The Mediation Bill, 2021

Source: The post is based on the article “The Mediation Bill, 2021” published in The Hindu on 4th October 2022.

What is the News?

The Mediation Bill, 2021 was introduced in the Rajya Sabha. The Parliamentary Standing Committee is tasked with a review of the Bill. The committee’s report to the Rajya Sabha was submitted recently.

In its report, the Committee recommends substantial changes to the Mediation Bill, aimed at institutionalising mediation and establishing the Mediation Council of India.

What is Mediation Bill, 2021?
Read here: Mediation Bill, 2021
Why does India need to promote mediation?

Benefits of mediation: The Mediation and Conciliation Project Committee of the Supreme Court of India describes mediation as a tried and tested alternative for conflict resolution.

Must read: Mediation Bill: Salient Provisions, Potential Challenges and the Way Forward – Explained, pointwise
What are the concerns with the Mediation Bill, 2021?

The bill proposes mandatory mediation before litigation: But, as per Article 21 of the Constitution, access to justice is a constitutional right which cannot be fettered or restricted. Mediation should just be voluntary and making it otherwise would amount to the denial of justice.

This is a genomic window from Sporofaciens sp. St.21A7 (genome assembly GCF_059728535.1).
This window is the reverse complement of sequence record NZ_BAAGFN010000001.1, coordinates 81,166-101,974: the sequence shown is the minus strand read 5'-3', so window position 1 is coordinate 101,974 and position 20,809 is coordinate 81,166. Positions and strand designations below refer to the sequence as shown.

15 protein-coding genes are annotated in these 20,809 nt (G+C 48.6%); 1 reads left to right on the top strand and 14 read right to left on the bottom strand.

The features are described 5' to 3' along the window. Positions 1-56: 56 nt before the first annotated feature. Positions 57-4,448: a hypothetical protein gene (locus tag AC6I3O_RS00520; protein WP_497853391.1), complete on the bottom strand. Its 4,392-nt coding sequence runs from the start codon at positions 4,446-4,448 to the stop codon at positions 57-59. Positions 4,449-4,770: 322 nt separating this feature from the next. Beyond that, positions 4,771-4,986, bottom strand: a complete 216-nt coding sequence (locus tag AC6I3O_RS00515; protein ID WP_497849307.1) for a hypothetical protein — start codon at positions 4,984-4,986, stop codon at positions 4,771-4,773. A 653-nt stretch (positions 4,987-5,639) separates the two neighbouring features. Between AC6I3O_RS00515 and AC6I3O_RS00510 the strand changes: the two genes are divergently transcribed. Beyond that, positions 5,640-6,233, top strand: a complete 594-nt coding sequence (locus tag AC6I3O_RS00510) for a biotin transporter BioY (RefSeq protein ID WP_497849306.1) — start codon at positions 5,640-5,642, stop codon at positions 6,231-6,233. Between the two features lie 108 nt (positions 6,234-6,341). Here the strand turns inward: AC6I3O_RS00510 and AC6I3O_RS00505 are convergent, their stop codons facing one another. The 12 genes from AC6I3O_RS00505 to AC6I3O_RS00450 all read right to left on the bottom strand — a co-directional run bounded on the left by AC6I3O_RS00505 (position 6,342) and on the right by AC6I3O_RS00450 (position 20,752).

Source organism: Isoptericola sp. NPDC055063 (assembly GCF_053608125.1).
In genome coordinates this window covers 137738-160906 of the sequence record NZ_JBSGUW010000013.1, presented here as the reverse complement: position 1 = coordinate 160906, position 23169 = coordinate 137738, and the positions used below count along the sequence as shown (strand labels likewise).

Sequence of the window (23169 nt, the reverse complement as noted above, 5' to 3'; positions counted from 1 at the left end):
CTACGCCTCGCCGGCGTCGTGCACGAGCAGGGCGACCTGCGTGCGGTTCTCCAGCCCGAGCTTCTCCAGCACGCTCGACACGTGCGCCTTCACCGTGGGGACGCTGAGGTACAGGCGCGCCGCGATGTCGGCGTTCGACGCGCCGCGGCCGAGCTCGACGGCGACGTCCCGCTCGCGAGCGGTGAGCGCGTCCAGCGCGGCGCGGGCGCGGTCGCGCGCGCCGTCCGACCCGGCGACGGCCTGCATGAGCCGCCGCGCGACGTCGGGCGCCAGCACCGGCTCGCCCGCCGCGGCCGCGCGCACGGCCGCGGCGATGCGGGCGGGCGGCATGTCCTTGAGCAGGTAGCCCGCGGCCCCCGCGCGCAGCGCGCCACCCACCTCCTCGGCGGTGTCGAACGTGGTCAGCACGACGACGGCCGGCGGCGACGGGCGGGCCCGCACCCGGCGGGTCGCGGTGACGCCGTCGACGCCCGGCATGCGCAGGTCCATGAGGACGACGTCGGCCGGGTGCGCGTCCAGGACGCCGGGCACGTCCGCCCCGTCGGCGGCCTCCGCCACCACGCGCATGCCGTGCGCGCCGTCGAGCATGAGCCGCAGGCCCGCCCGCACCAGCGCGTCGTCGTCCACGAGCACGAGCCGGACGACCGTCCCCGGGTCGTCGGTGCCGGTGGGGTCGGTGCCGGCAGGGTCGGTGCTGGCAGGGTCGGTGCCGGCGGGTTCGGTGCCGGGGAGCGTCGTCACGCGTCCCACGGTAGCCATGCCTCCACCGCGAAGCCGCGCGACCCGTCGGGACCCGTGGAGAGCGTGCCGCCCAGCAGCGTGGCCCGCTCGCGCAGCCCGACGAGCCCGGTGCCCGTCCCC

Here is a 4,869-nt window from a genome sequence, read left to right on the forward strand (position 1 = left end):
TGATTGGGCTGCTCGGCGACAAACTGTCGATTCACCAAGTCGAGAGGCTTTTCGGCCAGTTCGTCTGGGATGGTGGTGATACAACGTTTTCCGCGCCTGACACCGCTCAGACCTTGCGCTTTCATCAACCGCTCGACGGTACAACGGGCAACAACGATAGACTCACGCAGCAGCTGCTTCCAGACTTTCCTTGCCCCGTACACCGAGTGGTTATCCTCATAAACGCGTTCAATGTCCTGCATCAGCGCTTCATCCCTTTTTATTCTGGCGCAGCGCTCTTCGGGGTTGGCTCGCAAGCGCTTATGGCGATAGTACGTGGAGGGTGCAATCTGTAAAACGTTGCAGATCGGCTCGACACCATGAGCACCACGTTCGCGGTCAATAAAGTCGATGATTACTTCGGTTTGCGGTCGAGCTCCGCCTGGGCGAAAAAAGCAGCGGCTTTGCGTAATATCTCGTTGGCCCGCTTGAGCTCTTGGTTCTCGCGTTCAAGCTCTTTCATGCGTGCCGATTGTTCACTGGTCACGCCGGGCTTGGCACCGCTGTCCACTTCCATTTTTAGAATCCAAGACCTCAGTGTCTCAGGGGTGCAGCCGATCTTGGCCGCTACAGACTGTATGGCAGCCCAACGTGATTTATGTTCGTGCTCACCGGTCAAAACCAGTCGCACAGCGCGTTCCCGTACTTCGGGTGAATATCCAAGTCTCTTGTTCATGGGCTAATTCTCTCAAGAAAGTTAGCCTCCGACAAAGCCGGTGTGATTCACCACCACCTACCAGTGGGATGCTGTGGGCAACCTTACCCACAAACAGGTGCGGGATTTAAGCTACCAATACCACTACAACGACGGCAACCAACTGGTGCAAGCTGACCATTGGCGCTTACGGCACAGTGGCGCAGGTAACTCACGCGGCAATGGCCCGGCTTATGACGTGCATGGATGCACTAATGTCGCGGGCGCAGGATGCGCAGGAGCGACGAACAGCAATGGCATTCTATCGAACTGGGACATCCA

Clause 26 of the Bill: According to Clause 26 of the Bill, court-annexed mediation, including pre-litigation mediation, will be conducted in accordance with the directions or rules framed by the Supreme Court or High Courts.

The Bill considers international mediation to be domestic when it is conducted in India with the settlement being recognised as a judgment or decree of a court.

The Singapore Convention does not apply to settlements that already have the status of judgments or decrees. As a result, conducting cross-border mediation in India will exclude the tremendous benefits of worldwide enforceability.

Read more: Mediation Bill: Not getting the Act together
What are the recommendations of the Committee?

The Committee recommends substantial changes to the Mediation Bill, aimed at institutionalising mediation and establishing the Mediation Council of India.

Clause 26 is unconstitutional: The committee stated that Clause 26 went against the spirit of the Constitution. In countries that follow the Common Law system, the absence of statutes, apex court judgments and decisions carry the same weight.

The moment a law is passed, then it becomes the guiding force rather than the instructions or judgments given by the courts. Therefore, Clause 26 is unconstitutional.

Read more: Encouraging mediation to settle disputes
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